The researchers then told them that they would work with another participant using a video link. One of the pair would have to generate as many ideas as they could for new ways to use a potato. The other would evaluate the ideas and provide feedback that would help in a second task. In fact, all the participants were assigned the role of idea generator but the evaluation came in one of two forms. For half the participants, the feedback came in a neutral tone. The other half received the feedback from an evaluator who frowned, clenched his fists, and looked stern.
The participants then listed as many alternative uses for a brick as they could, and a rater measured the creativity of their responses.
When the researchers compared the creativity scores in each part of the experiment, and correlated the changes to the scores the participants had provided in the questionnaire, they found that expressions of anger increased creativity among people with high epistemic motivation but decreased it among people with low epistemic motivation.
“Individuals with high epistemic motivation are more likely to consider the implications of others’ anger (e.g., suboptimal performance),” the researchers wrote. “Accordingly their creative performance benefited from angry feedback, as reflected in increased fluency, originality, and flexibility.”
In other words, it is possible to motivate someone to improve their work—even when that work requires thought and originality—by expressing anger and shouting at them. But only if the person you’re trying to motivate wants to learn. If they want to understand why they’re not performing the way that they should and they want to perform better, then a display of anger will show them that they need to change how they work. They’ll listen and adjust.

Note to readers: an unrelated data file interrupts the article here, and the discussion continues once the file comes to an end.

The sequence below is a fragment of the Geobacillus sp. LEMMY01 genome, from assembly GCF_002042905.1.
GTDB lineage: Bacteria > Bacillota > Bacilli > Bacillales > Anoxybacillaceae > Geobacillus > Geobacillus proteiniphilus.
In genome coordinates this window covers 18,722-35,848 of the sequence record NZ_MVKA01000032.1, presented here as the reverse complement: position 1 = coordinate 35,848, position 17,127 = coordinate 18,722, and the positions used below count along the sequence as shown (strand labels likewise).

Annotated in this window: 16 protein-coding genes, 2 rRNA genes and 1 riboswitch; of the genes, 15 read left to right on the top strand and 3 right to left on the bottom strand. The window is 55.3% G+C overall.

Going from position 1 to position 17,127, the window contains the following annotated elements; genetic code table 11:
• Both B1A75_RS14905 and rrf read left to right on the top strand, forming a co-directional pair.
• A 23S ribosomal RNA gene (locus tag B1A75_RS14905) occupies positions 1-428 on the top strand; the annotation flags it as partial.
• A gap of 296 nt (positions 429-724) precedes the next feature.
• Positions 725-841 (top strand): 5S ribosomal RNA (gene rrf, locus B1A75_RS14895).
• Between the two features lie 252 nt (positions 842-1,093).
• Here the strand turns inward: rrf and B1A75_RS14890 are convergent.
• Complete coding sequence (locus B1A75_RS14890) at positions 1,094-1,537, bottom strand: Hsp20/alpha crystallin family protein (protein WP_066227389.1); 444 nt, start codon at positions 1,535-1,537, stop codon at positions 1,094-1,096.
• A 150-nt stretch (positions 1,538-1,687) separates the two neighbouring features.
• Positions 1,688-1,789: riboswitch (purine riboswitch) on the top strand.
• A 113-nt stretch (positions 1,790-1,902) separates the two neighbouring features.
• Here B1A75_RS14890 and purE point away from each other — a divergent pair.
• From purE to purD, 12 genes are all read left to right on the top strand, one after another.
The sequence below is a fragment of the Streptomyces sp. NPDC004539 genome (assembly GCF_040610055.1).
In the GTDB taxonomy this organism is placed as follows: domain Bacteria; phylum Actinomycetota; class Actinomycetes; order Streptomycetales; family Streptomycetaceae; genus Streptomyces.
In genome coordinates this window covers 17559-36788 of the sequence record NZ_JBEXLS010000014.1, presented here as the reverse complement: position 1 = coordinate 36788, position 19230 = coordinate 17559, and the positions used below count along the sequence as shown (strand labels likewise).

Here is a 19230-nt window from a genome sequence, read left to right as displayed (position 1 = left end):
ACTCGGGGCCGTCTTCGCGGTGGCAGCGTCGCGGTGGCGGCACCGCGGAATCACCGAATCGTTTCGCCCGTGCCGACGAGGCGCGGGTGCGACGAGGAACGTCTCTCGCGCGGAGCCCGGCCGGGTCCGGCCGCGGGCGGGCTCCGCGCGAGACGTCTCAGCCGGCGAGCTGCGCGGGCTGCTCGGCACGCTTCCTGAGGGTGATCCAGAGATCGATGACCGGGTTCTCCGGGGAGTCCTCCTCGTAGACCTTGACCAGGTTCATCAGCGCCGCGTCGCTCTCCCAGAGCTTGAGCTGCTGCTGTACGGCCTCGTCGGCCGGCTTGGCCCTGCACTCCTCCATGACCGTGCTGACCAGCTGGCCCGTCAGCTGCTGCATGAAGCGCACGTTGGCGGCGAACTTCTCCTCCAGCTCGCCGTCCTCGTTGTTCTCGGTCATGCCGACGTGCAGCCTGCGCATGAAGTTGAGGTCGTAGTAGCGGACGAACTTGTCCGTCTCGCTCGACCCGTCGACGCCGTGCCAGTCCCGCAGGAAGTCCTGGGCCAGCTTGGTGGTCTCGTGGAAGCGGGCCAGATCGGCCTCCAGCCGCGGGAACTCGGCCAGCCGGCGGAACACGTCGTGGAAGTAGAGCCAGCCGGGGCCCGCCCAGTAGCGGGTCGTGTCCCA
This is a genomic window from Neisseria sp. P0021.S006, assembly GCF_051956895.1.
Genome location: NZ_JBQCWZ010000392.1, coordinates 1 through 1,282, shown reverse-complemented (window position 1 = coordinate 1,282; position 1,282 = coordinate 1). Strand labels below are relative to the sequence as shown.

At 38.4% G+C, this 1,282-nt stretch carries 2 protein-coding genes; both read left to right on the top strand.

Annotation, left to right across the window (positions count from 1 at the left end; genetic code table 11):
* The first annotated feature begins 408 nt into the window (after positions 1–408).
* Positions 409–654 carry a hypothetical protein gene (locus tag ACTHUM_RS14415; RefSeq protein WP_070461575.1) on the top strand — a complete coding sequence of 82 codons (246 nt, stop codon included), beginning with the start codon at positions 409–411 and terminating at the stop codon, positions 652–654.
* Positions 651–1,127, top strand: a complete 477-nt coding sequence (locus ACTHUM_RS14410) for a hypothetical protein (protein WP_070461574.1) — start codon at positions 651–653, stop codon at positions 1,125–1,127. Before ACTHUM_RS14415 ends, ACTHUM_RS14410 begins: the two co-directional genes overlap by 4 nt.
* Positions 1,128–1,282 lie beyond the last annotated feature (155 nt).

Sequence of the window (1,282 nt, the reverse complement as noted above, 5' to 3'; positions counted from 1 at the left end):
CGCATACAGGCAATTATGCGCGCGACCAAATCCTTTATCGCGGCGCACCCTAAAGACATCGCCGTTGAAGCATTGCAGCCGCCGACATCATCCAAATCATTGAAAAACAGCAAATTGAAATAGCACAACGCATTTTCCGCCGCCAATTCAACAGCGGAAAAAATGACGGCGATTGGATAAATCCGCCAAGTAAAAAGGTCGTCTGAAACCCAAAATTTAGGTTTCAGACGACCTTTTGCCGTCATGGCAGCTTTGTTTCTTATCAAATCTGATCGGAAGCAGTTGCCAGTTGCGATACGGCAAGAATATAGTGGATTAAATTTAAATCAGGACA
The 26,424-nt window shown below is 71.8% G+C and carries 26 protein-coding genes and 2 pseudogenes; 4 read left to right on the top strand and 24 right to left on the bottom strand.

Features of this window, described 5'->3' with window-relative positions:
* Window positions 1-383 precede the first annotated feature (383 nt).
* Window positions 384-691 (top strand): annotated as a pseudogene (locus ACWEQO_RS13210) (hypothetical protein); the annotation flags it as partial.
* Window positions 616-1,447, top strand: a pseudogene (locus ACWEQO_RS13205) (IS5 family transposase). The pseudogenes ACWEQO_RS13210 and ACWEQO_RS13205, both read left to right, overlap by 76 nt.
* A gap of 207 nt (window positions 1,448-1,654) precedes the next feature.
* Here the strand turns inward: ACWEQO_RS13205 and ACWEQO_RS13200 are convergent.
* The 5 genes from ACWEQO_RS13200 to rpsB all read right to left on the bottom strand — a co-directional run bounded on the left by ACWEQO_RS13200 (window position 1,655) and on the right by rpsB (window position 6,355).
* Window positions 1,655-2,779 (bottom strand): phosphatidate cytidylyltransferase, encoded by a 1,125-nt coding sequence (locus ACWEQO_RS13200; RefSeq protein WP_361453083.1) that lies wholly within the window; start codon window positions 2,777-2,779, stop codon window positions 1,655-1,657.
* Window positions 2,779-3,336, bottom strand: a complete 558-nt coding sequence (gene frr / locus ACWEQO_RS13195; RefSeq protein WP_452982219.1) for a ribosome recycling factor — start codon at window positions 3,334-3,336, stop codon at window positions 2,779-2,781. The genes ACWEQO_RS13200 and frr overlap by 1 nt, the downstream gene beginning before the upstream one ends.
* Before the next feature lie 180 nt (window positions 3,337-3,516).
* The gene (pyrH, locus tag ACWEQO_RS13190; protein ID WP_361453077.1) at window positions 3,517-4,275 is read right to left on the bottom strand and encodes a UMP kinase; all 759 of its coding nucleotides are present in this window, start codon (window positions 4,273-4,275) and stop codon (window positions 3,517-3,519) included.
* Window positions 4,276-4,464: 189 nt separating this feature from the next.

For people who just want to get through the day as best they can, however, an expression of anger is demotivating. They’ll continue in the same way as before but with even less enthusiasm. Those team members will perform better with an arm around the shoulder and a gentle talk—or reassignment to a job that better suits their skills.
The studies suggest that providing motivation can be more complex than many managers can deal with. Few managers are able to assign exactly the right tasks to the right people and determine which team members are likely to respond well to anger and which to encouragement. A manager who tends to shout tends to shout at everyone.
Teresa Amabile, though, has a solution that can simplify the challenge of motivating workers. Writing on the Berkeley University website, she notes that the single most important event for generating positive emotions, favorable perceptions of the work environment, and strong intrinsic motivation was progress in meaningful work: “a sense of moving forward on something that matters.”
When people feel that what they’re doing is important and they recognize that they’re getting it done, they feel motivated to keep going and to continue making effort.
The lesson for managers is straightforward, she adds. Leaders need to pay attention to what their staff need in order to make progress in their most important work. They need to tell them why the work they perform matters, and they need to provide the support they need to make progress. That support could come in the form of clear goals, the freedom to achieve those goals, resources and time, or encouragement to learn from failure.
The aim isn’t to provide external motivation but to build each team members’ intrinsic motivation. Reminding care workers that their skills keep the elderly healthy and happy is likely to be much more effective at motivating them to get vaccinated than giving them a gift token. The free breakfast can come afterwards.